I used to have a special mug at work, but I washed it and put it into my credenza every night. If anybody left a mug in a common area, whoever found it would put it in the kitchen cupboard or the dishwasher. We had respect for each other and others property.

Is it possible to replace the mug? If so, I would do that and take better care of it in the future. No, I am not saying it was your fault. I am saying that you must take responsiblility if nobody else will.
0 Replies
 
Cycloptichorn
 
  1  
Reply Fri 14 Aug, 2009 01:12 pm
**** all this 'passive response, do nothing' noise. The guy is a jerk, he's not on your team, so what do you care?

Glue his stapler, tape and various other items to the desk, and next time you see him, give him a casual salute and a little wink.

Cycloptichorn
FreeDuck
 
  1  
Reply Fri 14 Aug, 2009 01:27 pm
If he's overreacting to your coffee mug being left behind, imagine what he might be saying about how your team works. Not knowing exactly what you do, complaints about other shifts leaving work, not cleaning up, not doing xyz are fairly common in shift work. This sounds like something in the same vein. I imagine thoughts like "that other team leaves us a mess all the time" going through his mind when he decides, most likely in front of others, that he's going to show you who's boss by tossing your mug. (Like Drewdad said, it was an aggressive move.)

I agree with the new mug suggestion and with trying to deal with it in a humorous way. But I might also talk to my team lead about it and ask if there can't be some interteam communication at the leader level that establishes some sort of basic expectations about common areas between shifts. As others have noted, this is one of those things that can easily be turned back on him and escalated. Nobody wants that. Your leader has a certain amount of responsibility for shielding you from the bullshit of others.
0 Replies
 
Ticomaya
 
  3  
Reply Fri 14 Aug, 2009 01:55 pm
@Diest TKO,
Do nothing. The dude's an ass, and you aren't going to change that. Ignore him in the future. An eagle does not hunt flies.

Let him be the sheriff of his little world.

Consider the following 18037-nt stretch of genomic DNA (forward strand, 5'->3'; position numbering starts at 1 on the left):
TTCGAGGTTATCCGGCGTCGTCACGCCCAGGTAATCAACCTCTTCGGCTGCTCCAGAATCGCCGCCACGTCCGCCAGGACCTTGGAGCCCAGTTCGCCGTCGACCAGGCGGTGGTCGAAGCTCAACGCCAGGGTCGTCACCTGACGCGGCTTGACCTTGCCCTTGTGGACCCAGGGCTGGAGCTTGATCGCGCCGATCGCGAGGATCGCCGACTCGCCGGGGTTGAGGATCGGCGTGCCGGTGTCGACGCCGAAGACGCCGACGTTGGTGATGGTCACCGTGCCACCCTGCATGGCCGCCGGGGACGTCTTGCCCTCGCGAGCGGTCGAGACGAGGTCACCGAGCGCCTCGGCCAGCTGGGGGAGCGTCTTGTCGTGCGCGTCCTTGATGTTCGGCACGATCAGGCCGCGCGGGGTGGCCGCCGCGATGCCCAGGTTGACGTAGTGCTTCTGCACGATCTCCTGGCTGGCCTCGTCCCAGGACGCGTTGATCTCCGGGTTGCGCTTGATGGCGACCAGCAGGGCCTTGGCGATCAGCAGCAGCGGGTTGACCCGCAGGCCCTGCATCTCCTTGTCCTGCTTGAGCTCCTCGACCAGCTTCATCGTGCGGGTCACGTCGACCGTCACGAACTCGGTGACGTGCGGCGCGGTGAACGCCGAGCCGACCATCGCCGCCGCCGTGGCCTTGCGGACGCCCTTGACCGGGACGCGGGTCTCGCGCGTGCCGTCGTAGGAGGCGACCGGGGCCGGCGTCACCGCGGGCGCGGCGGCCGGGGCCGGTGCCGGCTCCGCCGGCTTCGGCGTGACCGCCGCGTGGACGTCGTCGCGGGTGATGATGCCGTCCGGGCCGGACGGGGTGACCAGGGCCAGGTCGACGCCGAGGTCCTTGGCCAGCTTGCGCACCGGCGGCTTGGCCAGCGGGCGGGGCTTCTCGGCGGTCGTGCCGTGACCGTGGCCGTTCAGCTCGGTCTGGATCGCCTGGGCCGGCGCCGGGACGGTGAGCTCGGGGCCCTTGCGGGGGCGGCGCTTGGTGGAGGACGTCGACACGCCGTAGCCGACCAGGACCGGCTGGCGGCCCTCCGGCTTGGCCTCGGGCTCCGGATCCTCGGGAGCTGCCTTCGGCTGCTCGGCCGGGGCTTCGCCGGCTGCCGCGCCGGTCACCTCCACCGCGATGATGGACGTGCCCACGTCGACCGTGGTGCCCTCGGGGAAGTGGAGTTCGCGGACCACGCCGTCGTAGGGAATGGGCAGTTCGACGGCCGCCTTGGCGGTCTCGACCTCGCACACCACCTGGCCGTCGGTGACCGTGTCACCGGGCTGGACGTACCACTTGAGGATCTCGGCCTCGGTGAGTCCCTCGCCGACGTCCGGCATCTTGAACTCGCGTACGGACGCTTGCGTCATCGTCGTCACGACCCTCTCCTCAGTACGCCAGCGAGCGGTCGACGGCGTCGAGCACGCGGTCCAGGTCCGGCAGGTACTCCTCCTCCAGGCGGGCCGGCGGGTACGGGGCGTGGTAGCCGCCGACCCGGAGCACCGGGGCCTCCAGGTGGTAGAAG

http://img34.imageshack.us/img34/8621/dwightsheriff.jpg
chai2
 
  2  
Reply Fri 14 Aug, 2009 02:14 pm
@Cycloptichorn,
Cycloptichorn wrote:

**** all this 'passive response, do nothing' noise. The guy is a jerk, he's not on your team, so what do you care?

Glue his stapler, tape and various other items to the desk, and next time you see him, give him a casual salute and a little wink.

Cycloptichorn


Yeah, do something really cool like that.

Then, make an ice cream cake that spells out R-E-V-E-N-G-E, and give it to him saying "here, this is best served cold"


No - seriously, I'm on the team that says just drop it at this point.

The guy's a douche bag.
He knows it, and so does everyone else.

I know what it feels like to have your stuff tossed out, whether perishable or non-perishable at work, that were totally fine.

I believe you need to handle this on a person to person basis, as you did, and not drag management into it. To bring something like a coffee mug, even if it held sentimental value for you, to the boss would just make a person sound like someone who needs their hand held all the time.
I'd just avoid the guy, but when having to deal with him, just keep it professional and with a detached distance.
I think he's trying to get a rise out of you....be a bigger person than that.
0 Replies
 
chai2
 
  0  
Reply Fri 14 Aug, 2009 02:15 pm
@Ticomaya,
Ticomaya wrote:

An eagle does not hunt flies.

Let him be the sheriff of his little world.

http://img34.imageshack.us/img34/8621/dwightsheriff.jpg



heh....exactly
0 Replies